On-line learning and teaching resources
23 September 2013
Absolute and Relative Risk
7 October 2013

The phrase I despise more than any in popular use (and believe me there are many contenders) is “Those who can, do, and those who can’t, teach.” I like many of the sayings of George Bernard Shaw, but this one is dismissive, and ignorant and born of jealousy. To me, the ability to teach something is a step higher than being able to do it. The PhD, the highest qualification in academia, is a doctorate. The word “doctor” comes from the Latin word for teacher.
Teaching is a noble profession, on which all other noble professions rest. Teachers are generally motivated by altruism, and often go well beyond the requirements of their job-description to help students. Teachers are derided for their lack of importance, and the easiness of their job. Yet at the same time teachers are expected to undo the ills of society. Everyone “knows” what teachers should do better. Teachers are judged on their output, as if they were the only factor in the mix. Yet how many people really believe their success or failure is due only to the efforts of their teacher?
For some people, teaching comes naturally. But even then, there is the need for pedagogical content knowledge. Teaching is not a generic skill that transfers seamlessly between disciplines. You must be a thinker to be a good teacher. It is not enough to perpetuate the methods you were taught with. Reflection is a necessary part of developing as a teacher. I wrote in an earlier post, “You’re teaching it wrong”, about the process of reflection. Teachers need to know their material, and keep up-to-date with ways of teaching it. They need to be aware of ways that students will have difficulties. Teachers, by sharing ideas and research, can be part of a communal endeavour to increase both content knowledge and pedagogical content knowledge.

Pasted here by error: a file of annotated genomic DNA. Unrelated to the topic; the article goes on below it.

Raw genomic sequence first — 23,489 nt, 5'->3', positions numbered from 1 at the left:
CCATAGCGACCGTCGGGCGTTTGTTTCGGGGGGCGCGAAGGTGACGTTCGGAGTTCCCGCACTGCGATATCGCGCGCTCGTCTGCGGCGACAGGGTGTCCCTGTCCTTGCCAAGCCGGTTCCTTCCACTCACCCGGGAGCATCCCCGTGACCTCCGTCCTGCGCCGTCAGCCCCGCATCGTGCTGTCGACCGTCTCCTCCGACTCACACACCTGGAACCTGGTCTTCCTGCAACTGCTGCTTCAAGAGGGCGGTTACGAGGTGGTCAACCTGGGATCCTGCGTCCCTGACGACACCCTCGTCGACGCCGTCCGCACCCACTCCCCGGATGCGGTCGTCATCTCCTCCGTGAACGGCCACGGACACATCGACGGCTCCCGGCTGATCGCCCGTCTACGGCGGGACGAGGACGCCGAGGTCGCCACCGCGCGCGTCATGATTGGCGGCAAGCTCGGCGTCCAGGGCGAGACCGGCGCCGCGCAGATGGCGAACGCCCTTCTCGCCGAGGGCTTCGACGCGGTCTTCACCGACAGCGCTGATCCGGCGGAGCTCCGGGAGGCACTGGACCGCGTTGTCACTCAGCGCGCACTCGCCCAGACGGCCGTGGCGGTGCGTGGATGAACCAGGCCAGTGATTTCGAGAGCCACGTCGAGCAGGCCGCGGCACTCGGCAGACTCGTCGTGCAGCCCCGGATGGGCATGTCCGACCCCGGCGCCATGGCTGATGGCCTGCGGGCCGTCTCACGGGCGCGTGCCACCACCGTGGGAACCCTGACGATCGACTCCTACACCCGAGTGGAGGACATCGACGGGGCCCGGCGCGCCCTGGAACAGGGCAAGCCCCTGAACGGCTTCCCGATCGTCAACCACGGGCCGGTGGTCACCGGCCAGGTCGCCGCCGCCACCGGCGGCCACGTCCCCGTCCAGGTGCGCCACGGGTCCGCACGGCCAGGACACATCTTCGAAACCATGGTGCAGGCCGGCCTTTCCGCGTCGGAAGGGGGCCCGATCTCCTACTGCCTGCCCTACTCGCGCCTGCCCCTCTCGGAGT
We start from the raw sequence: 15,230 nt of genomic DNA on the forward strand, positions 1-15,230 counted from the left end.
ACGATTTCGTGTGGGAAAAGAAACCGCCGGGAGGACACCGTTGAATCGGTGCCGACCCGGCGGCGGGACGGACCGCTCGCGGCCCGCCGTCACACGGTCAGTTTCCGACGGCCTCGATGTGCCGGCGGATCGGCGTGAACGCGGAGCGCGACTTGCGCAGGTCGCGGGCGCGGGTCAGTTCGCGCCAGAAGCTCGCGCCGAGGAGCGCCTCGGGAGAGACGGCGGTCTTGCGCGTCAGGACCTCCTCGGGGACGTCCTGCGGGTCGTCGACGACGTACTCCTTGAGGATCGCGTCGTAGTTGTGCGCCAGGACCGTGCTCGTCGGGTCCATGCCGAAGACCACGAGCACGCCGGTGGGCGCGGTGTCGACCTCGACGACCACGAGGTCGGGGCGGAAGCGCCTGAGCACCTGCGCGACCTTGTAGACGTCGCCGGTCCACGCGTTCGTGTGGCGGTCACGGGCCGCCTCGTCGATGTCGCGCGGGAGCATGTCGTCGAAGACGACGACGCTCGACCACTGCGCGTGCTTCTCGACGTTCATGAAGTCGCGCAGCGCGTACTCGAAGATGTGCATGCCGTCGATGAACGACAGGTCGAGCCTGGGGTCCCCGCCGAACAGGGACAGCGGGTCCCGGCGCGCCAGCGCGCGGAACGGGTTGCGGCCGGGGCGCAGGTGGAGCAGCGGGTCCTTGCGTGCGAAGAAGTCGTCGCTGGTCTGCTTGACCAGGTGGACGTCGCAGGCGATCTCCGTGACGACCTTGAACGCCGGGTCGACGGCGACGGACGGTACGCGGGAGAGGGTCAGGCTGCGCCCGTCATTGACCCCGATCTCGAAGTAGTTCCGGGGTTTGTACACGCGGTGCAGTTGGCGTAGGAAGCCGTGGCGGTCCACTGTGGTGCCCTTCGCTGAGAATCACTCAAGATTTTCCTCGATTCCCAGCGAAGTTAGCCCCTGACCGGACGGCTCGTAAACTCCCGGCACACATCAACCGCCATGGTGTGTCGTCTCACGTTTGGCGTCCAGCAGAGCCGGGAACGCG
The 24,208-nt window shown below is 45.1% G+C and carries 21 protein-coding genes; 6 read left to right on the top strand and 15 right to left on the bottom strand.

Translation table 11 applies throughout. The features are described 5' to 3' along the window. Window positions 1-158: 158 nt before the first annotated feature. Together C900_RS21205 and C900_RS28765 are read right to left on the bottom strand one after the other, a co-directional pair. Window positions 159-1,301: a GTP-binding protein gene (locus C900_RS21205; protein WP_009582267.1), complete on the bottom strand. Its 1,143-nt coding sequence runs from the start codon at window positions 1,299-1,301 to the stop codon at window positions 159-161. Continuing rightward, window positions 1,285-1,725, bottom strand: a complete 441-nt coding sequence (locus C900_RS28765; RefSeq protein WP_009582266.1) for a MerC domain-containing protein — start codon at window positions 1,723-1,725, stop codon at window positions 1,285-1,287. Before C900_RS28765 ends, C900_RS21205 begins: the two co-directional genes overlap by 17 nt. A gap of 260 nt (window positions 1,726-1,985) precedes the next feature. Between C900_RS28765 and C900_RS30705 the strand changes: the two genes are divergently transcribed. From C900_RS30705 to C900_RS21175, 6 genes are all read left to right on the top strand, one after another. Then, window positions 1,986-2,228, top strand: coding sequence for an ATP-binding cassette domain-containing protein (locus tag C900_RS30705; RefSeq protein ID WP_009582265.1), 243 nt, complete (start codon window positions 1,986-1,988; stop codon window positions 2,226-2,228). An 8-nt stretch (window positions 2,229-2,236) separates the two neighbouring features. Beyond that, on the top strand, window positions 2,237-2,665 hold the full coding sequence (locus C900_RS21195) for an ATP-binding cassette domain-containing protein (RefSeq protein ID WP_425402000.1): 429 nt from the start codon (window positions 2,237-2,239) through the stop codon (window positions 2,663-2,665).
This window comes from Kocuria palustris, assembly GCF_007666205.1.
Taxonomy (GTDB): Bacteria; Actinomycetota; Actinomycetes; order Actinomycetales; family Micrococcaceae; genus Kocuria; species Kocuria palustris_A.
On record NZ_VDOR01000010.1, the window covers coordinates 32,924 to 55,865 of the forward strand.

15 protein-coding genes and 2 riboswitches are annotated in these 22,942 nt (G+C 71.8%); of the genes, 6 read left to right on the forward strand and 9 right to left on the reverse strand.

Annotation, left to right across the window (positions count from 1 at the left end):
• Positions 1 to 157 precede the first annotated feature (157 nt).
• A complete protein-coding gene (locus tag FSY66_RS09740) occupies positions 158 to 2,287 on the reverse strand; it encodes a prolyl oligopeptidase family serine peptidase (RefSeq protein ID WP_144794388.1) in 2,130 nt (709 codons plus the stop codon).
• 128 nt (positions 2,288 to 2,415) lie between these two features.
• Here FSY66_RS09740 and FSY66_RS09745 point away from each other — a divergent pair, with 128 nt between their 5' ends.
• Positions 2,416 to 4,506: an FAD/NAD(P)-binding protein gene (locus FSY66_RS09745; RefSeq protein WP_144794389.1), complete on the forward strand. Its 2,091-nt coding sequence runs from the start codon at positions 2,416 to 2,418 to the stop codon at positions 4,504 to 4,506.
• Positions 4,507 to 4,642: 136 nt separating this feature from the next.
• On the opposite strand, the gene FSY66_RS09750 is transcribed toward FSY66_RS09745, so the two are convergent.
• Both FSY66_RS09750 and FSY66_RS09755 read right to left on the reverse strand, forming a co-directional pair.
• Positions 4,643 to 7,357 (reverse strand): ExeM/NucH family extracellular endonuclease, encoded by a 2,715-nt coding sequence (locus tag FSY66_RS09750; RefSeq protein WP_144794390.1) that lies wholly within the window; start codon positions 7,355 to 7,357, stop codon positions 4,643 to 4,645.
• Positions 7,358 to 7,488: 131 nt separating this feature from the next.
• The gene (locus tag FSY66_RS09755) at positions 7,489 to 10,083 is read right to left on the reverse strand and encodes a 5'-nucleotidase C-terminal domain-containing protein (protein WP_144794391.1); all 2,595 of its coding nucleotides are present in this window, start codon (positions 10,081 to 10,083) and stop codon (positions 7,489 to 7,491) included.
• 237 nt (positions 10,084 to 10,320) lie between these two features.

There is a difference between being an explainer and being a teacher. Sal Khan, maker of the Khan Academy videos, is a very good explainer. Consequently many students who view the videos are happy that elements of maths and physics that they couldn’t do, have been explained in such a way that they can solve homework problems. This is great. Explaining is an important element in teaching. My own videos aim to explain in such a way that students make sense of difficult concepts, though some videos also illustrate procedure.